I actually don't think he was that bad in Benjamin Button in terms of acting, it was just a nothing role he couldn't do much with.

Louis Morgan said...

Calvin:

It's possible as it's one of those films I loved the first time, but have only come to appreciate all the more on subsequent viewings.

Varun:

1. Confronting Veda - Mildred Pierce
2. Apology - Whatever Happened to Baby Jane?
3. Coming up with a plan - Sudden Fear
4. Encouraging Otto - Grand Hotel
5. Hearing the Record - Sudden Fear
6. A bad meal - Whatever Happened to Baby Jane?
7. With the Baron - Grand Hotel
8. Crystal and Sylvia - The Women
9. Pleading for her daughter - Mildred Pierce
10. Asking for Redemption - Rain

Bale I would say is the better actor overall because he is more consistent. Bale, from what I've seen, has never been awful where Pitt has Allied, and 12 Years a Slave to his name. When Pitt is great though he is truly great and I would say he has the highest height between the two, Jesse James though The Prestige is close for me. It is interesting in that they can struggle in a similair way as Pitt has difficultly in "simple" roles, and Bale doesn't really have an innate charisma. Bale though usually can kind of cover that up by doing something else in the role, like making public Bruce Wayne as purposeful phony for example.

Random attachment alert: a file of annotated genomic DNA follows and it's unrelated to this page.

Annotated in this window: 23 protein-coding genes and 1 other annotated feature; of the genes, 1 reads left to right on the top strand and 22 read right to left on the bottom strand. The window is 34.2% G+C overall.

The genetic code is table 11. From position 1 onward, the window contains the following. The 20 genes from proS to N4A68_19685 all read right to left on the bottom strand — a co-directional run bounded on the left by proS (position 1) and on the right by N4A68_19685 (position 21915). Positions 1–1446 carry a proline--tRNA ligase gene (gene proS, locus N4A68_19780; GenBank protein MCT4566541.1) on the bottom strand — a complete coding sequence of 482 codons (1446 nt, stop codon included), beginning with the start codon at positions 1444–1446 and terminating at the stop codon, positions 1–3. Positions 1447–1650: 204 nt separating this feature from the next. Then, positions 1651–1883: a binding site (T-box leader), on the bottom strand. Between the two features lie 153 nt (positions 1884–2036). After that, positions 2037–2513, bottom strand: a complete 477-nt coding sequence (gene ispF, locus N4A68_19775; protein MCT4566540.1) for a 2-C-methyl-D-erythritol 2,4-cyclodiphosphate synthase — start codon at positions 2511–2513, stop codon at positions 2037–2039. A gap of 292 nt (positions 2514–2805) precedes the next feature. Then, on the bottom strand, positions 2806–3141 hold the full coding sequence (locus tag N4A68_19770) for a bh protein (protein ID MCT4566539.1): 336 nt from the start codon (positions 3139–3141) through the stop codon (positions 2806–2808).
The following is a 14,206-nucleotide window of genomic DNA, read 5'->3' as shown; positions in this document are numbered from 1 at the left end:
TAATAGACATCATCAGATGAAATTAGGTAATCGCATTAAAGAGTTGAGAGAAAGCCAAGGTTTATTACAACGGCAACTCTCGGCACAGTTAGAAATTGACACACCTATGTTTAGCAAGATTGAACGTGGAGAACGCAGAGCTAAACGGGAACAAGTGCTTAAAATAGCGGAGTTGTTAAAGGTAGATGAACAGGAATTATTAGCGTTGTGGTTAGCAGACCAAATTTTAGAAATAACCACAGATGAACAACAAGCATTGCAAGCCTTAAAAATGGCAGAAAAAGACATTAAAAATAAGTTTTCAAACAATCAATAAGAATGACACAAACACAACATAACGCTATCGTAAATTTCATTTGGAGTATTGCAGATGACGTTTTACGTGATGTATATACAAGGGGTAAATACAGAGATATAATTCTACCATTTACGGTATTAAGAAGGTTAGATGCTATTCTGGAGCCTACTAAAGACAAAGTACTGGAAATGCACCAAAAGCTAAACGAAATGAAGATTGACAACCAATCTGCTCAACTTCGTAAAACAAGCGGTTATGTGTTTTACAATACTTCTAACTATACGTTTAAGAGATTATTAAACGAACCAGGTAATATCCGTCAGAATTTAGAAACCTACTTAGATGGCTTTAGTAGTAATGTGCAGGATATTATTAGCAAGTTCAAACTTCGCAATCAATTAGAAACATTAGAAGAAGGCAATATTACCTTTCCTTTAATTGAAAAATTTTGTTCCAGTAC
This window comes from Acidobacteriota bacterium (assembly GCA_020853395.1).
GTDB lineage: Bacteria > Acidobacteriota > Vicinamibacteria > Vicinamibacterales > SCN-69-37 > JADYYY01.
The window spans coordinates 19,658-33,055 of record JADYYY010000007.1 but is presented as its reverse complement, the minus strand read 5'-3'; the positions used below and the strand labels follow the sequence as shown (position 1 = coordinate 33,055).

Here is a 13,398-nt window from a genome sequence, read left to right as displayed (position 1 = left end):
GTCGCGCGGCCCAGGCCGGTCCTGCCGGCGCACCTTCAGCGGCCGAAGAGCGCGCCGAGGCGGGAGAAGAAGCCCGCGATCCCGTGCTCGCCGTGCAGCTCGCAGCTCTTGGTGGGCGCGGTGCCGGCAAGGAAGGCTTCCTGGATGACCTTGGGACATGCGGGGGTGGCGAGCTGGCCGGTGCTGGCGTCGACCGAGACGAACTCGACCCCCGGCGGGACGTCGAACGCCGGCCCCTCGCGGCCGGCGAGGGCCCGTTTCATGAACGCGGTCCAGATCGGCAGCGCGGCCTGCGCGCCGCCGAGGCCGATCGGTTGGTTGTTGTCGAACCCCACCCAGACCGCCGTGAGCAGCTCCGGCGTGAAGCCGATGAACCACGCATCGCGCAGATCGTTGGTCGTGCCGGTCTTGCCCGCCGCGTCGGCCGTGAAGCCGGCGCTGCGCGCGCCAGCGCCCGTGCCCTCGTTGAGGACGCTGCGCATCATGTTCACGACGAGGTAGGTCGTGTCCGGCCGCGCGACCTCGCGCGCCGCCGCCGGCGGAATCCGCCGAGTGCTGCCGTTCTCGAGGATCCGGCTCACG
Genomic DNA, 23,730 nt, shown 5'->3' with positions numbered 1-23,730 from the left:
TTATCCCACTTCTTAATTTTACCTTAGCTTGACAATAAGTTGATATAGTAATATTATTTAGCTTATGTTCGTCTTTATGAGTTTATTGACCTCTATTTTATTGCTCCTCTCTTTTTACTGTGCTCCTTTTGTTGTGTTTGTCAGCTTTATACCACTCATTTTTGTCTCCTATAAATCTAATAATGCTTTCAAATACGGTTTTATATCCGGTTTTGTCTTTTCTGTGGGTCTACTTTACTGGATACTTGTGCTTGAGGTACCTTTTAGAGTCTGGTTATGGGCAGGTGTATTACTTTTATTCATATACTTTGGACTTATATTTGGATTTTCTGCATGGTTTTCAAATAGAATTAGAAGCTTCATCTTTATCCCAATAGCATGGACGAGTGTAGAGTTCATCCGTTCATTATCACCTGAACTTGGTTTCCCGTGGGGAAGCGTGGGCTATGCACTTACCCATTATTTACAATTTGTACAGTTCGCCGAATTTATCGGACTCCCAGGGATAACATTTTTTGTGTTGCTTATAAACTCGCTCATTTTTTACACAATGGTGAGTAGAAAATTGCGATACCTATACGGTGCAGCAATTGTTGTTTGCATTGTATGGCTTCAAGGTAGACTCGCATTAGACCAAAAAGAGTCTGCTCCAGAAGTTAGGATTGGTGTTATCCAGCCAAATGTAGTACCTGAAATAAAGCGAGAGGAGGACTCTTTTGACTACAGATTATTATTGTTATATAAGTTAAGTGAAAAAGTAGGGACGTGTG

Anonymous said...

Louis: Your top 5 Byung-hun Lee acting moments.

Luke Higham said...

Louis: Your top 5 Matthias Schoenaerts moments.

Louis Morgan said...

Anonymous:

1. Tears in the rain - I Saw the Devil
2. A bit of joy - A Bittersweet Life
3. "Why?" - A Bittersweet Life
4. Being Sold Out - A Bittersweet Life
5. Gunshop - A Bittersweet Life

Luke:

1. Jacky fails to find the word - Bullhead
2. Jacky goes to see Lucia - Bullhead
3. Jacky attacks the man from the club - Bullhead
4. Jacky see his old friend - Bullhead
5. "Open the Safe" - The Drop

Luke Higham said...

Louis: Could Schoenaerts go up for The Drop.

Louis Morgan said...

Luke:

Uh maybe, he certainly could rise up the ranking.

Calvin Law said...

Schoenaerts is a solid 4.5 for me.